table. The events considered at least possibly related to reviparin or with no causality opinion
are ranked by organ class and under headings of frequency, using the following convention:
common (>1/100, <1/10).
Body system
Adverse reactions
Nervous system disorders
Vascular disorders
mediastinal disorders
Gastrointestinal disorders
Musculoskeletal, connective tissue
and bone tissue disorders
administration site conditions
Haematoma (subcutaneous)
Aching limbs
Injection site haemorrhage
Liver function test abnormal
The following are adverse reactions from Postmarketing Surveillance or other Clinical Trials
with this or other formulations of reviparin. Estimates of frequency cannot be made since such
events are reported voluntarily from a population of unknown size.
Blood and lymphatic system disorders
Mild thrombocytopenia may occur.
Severe thrombocytopenia conditioned by an immunologic response may infrequently occur
accompanied by paradoxical tendency for thrombosis (heparin induced thrombocytopenia
type II. Skin necrosis may occur at the subcutaneous injection site.
Immune system disorders
Allergic reactions may occur with symptoms such as nausea, aching limbs, urticaria,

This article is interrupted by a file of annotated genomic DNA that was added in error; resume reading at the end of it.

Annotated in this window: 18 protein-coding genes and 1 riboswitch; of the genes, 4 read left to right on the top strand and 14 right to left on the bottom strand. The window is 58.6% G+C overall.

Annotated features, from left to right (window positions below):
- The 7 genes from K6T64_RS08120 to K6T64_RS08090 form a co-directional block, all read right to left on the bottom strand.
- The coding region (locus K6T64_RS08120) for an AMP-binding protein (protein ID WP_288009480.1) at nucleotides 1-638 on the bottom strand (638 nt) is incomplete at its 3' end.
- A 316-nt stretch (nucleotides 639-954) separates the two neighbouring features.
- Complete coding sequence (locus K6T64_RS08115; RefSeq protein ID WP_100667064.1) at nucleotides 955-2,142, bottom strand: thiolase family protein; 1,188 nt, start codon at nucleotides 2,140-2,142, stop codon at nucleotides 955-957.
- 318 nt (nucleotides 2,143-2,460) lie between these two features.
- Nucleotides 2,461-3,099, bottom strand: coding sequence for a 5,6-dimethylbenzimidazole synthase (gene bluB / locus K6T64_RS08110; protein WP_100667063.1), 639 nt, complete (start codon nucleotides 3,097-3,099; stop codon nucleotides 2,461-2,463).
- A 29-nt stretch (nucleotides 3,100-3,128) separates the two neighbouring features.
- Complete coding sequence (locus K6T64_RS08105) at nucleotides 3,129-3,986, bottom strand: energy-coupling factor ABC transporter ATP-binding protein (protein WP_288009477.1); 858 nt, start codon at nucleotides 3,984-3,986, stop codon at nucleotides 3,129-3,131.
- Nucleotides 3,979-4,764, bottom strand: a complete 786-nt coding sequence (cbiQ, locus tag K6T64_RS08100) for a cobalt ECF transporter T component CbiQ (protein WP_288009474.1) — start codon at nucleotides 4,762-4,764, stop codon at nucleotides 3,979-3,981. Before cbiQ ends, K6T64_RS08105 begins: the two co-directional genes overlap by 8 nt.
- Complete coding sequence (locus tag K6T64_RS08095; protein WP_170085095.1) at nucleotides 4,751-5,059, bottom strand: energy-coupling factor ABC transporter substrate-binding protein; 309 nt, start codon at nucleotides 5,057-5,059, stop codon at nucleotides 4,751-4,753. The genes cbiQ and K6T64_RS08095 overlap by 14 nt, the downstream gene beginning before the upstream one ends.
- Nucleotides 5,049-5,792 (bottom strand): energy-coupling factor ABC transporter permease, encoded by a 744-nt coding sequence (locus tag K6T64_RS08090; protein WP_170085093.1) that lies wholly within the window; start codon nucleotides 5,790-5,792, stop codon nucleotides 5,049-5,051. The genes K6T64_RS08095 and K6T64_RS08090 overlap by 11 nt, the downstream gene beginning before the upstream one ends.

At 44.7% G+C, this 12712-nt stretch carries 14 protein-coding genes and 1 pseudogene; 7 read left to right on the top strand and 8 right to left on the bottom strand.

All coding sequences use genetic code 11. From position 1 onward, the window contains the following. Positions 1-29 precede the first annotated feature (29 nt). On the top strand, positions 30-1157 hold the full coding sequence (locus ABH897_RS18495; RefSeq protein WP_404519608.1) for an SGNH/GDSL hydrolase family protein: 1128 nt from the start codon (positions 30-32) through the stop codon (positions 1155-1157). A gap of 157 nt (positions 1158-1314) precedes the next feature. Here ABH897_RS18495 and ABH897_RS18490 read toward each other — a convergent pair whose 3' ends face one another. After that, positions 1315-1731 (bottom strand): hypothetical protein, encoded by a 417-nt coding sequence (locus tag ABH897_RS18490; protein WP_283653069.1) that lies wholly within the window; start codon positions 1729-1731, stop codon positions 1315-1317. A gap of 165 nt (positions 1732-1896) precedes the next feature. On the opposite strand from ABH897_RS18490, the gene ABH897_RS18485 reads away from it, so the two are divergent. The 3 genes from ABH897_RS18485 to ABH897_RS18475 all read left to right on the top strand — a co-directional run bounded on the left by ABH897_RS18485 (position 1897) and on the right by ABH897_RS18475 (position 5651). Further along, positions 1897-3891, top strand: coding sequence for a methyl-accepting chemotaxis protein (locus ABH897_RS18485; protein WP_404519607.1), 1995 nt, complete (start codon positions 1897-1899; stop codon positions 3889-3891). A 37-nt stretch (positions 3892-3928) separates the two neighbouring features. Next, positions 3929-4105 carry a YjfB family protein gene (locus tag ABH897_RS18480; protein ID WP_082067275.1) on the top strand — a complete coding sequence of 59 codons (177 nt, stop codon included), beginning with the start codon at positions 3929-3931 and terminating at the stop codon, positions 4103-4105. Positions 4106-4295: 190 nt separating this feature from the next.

vomiting, pruritus, dyspnoea and hypotension. Hypersensitivity and anaphylactic reactions to
reviparin are rare.
Vascular disorders
Dose-dependent side effects include an increased incidence of bleeding, particularly from the
skin, mucosa, wounds, gastrointestinal tract and urogenital tract. Slight bleeding at the
injection site may occur with normal doses.
Muscular and connective tissue disorders
After fairly long term use of standard heparin (months) osteoporosis may develop, particularly
in predisposed patients. This adverse medicinal products reaction cannot be ruled out in the
case of reviparin. Clinical trials with other low molecular weight heparins and also with
reviparin have shown that the risk of osteoporosis probably is lower as compared to standard
General disorders and administration site conditions
Local tissue reactions (induration, reddening, discoloration and small haematomas) have been
seen at the injection site.
Elevated serum transferases (ALT, AST and gamma-GT) are observed.
Overdosage of low molecular weight heparin results in hypocoagulability and thus in an
increased risk of bleeding.
Slight bleeding or haematoma at the injection site may occur with normal doses but should not
generally entail stopping treatment. Slow intravenous injection of the antidote protamine
immediately and completely neutralises reviparin's anti IIa activity while partly neutralising anti
Xa activity. The protamine dose must be adjusted to the reviparin dose.
About 17.5 mg protamine is required to neutralise a dose of reviparin (1432 IU). The half-life
of low molecular weight heparin must be taken into account. 1mg of protamine netralises 81.8
IU anti-Xa of reviparin. The bolus dose of protamine should not exceed 50 mg (refer to the
manufacture’s instructions for protamine).